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Centre for Environmental Rights

Disclosing bank and emitter governance around climate-related risks and opportunities.
TCFD Guidance on Governance

Key Findings

In eight (out of 15) companies assessed, the board is responsible for overseeing climate risks, indicating accountability for climate-related risks at the most senior level of the company. In two companies, management level appointees or committees oversee climate risks.

At the remaining five companies, it is unclear who is responsible for overseeing, assessing, and managing climate-related risk making it difficult to hold responsible persons to account.

At four (out of 15) companies, good long-term corporate behaviour is incentivised by incorporating climate-related performance metrics into the board’s remuneration policies.

Board Oversight

Details of who is responsible for monitoring risks and how they monitor those risks can determine whether adequate attention is being given to the issues. By disclosing this information in public reports, the responsible individuals may be held accountable for their management of climate-related risks.

Who has oversight of climate-related risks and opportunities?

Board8 Non-board executive(s)2 Not disclosed5

Recommended Disclosures (a) and (b)

The TCFD recommends that organisations disclose:

    1. The board’s oversight of climate-related risks and opportunities
    2. Management’s role in assessing and managing climate-related risks and opportunities.

The board and management should play an important role in overseeing, assessing and managing climate-related risks.

Eight out of fifteen companies explicitly mention that the board is responsible for overseeing climate risk. If they said the board is responsible for broader “sustainability”, “environmental issues”, or “ESG”, that is not sufficient. Two companies indicated that Climate-related issues are managed by management-level appointees or committees, while responsibility for climate risks was not clearly disclosed by five companies.

Best Practice

Anglo American’s description of its board processes for overseeing climate change touches on all the key areas under the TCFD’s guidance including how the board monitors and oversees progress against goals and targets for addressing climate-related issues.

Extract from Anglo American’s Climate change: Our plans, policies, and progress report, 2016:

“Matters relating to climate change and energy are included in each quarterly report to the committee, and also feature periodically as stand-alone items on the agenda. Matters discussed by the Committee in 2016 are disclosed on page 18 of the 2016 Anglo American Sustainability Report. The Chari of the Sustainability Committee provides a summary of the Committee’s discussions at the Board, which addresses the most material issues raised by the Committee. The CEO performance scorecard and reports to the Board also include performance indicators on energy and GHG emissions.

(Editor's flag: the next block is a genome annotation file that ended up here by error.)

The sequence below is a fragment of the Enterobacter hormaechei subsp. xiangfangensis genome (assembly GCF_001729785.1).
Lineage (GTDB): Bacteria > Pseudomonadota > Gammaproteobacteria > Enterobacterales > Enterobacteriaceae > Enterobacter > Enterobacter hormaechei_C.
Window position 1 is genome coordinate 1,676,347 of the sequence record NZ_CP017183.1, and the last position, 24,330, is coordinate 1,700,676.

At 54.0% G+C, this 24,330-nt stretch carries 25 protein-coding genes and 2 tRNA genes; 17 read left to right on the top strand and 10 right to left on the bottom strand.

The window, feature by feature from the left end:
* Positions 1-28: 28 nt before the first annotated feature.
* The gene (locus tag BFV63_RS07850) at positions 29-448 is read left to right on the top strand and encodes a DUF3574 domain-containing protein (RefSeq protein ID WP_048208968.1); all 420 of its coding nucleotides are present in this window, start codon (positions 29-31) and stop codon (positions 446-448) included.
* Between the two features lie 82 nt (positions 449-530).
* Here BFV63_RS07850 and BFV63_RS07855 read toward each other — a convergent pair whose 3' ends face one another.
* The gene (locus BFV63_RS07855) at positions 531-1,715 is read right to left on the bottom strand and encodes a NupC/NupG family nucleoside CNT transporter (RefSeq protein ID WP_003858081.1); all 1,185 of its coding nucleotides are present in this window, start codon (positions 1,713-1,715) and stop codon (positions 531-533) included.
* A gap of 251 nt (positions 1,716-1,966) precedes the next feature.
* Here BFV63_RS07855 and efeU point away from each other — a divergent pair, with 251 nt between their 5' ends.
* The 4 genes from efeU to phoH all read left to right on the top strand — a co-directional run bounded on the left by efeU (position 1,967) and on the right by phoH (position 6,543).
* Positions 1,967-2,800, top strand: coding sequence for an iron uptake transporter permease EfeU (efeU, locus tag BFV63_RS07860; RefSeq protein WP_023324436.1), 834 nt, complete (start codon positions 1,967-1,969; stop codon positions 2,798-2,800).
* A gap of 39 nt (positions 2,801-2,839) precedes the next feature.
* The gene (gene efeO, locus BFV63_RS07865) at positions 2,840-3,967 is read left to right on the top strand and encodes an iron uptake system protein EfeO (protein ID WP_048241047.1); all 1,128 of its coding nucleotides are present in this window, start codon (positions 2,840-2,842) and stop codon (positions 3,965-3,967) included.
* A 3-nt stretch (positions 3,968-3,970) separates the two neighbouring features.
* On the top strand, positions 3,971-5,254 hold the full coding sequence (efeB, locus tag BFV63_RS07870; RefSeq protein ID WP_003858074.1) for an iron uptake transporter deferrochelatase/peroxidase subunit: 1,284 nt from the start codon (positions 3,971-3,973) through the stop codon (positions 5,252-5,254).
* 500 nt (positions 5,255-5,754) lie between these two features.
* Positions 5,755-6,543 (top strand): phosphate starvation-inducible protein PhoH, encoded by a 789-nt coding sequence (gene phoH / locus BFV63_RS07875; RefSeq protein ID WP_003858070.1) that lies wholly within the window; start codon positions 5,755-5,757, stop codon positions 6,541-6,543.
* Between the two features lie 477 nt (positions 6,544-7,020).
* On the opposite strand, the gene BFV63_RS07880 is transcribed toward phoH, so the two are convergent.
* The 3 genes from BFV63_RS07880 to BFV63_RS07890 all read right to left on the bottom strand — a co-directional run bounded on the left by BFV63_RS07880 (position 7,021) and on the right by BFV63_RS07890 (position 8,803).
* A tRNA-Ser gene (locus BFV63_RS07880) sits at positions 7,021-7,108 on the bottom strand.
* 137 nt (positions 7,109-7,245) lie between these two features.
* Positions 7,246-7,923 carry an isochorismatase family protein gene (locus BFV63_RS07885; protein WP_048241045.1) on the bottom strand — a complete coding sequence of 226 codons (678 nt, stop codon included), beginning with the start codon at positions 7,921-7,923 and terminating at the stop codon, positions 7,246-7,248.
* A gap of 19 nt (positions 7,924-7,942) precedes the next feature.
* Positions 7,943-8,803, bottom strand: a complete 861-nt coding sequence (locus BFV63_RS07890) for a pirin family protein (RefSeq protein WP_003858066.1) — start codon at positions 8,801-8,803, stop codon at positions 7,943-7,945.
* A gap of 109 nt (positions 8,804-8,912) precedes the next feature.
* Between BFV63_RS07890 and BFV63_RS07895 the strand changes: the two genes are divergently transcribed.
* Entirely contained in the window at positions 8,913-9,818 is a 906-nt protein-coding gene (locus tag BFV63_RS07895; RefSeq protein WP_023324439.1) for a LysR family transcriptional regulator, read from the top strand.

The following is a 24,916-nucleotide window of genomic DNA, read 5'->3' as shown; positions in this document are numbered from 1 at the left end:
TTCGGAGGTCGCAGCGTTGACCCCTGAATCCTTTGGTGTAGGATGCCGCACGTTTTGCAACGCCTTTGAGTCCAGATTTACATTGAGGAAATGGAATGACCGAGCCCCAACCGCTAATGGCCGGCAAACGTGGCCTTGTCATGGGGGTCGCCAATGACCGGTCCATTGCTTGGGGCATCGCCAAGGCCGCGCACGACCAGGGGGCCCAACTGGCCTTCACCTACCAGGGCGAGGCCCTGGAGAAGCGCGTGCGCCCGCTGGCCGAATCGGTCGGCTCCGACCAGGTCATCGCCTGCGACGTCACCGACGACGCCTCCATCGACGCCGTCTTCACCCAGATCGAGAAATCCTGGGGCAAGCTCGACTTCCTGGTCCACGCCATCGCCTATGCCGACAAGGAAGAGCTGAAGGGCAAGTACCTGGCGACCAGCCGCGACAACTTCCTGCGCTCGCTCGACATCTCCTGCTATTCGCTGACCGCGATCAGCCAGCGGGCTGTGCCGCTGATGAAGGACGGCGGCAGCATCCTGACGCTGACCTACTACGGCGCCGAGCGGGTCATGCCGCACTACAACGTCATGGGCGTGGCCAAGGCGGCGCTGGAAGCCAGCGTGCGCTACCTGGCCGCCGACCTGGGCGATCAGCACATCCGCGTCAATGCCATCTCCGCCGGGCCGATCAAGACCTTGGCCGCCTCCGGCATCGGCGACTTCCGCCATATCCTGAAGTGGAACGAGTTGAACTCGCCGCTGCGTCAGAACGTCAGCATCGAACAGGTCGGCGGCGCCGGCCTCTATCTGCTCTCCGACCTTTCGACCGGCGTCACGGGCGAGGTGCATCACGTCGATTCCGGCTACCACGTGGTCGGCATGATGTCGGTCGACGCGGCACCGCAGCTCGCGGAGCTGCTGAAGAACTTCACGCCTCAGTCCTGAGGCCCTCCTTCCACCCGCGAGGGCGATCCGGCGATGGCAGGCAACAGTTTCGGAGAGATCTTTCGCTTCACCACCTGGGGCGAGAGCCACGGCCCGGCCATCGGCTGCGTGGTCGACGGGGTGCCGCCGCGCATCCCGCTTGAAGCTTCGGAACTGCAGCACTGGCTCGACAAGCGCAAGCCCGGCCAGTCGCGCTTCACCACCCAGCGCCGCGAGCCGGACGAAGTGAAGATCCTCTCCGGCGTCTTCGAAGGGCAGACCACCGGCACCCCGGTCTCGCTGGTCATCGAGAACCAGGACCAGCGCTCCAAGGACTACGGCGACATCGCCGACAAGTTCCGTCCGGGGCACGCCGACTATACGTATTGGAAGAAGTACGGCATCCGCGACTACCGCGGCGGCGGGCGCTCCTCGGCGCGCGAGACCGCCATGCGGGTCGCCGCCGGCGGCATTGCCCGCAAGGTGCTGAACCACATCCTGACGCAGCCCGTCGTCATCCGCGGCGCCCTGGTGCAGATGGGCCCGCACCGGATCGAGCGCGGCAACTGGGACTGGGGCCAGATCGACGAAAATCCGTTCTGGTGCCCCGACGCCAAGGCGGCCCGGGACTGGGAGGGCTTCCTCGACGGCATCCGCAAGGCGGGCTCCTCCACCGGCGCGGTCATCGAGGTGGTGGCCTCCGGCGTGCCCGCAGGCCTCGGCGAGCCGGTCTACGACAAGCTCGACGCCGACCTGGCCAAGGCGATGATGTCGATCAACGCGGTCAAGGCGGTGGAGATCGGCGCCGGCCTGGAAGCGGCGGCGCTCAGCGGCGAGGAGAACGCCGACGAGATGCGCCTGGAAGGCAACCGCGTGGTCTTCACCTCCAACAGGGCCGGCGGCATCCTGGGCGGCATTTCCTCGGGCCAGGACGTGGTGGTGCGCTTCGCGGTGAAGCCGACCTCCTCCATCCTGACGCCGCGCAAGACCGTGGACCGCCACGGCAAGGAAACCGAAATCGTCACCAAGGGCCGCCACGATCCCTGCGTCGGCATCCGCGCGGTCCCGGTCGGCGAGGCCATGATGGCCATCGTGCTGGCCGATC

In addition to the discussions at the Sustainability Committee, the Audit Committee reviews the company’s material risks, including climate change, twice a year. The Remuneration Committee takes into account financial as well as sustainability indicators in its decision-making process.”

Remuneration Policy

Ensuring that senior executives are incentivised to behave appropriately with respect to climate change is a key governance issue. Incorporating climate-related performance indicators into executive remuneration should assist in holding management to account by aligning incentives with long-term strategy.

Does the remuneration policy include performance metrics used to measure and manage climate-related risks?

Yes4 No10 Unclear1

Recommended Disclosure (a), under Metrics and Targets*

The TCFD recommends that the key metrics used to measure and manage climate-related risks are disclosed and, where climate-related issues are material, whether and how these performance metrics are incorporated into remuneration policies is described.

Only four out of the fifteen companies considered in this report have a remuneration policy that includes performance metrics relating to emissions reduction. This is despite the fact that the majority of companies report offering incentives for the management of climate-related issues in their CDP disclosures.

Climate-related performance metrics might include energy or emission reduction targets. These targets and metrics are usually provided in the Annual or Integrated Report, but CDP disclosures also provide additional information

* This disclosure is covered under the Core Element ‘Metrics and Targets’ in the TCFD Recommendations. It has been analysed under ‘Governance’ for the purposes of the Full Disclosure 5 report.

Best Practice

Eni’s Path to Decarbonisation report provides a clear description of how related performance metrics are incorporated into remuneration policies.

“The CEO’s Short-Term Incentive Plan (STI) includes objectives associated with climate strategy that are consistent with the guidelines defined in the Strategic Plan. Under the Short-Term Incentive Plan, a portion of the bonus matured is deferred over a three-year period, subject to further performance conditions, in order to assess sustainability over the medium term. In particular, 25% of the STI is composed by environmental sustainability and human capital objective, half of this refers to reducing the GHG emissions intensity rate of operated hydrocarbon production, in line with the 2025 target announced to the market. This objective is also assigned to top management and managers with responsibilities associated with the emissions reduction.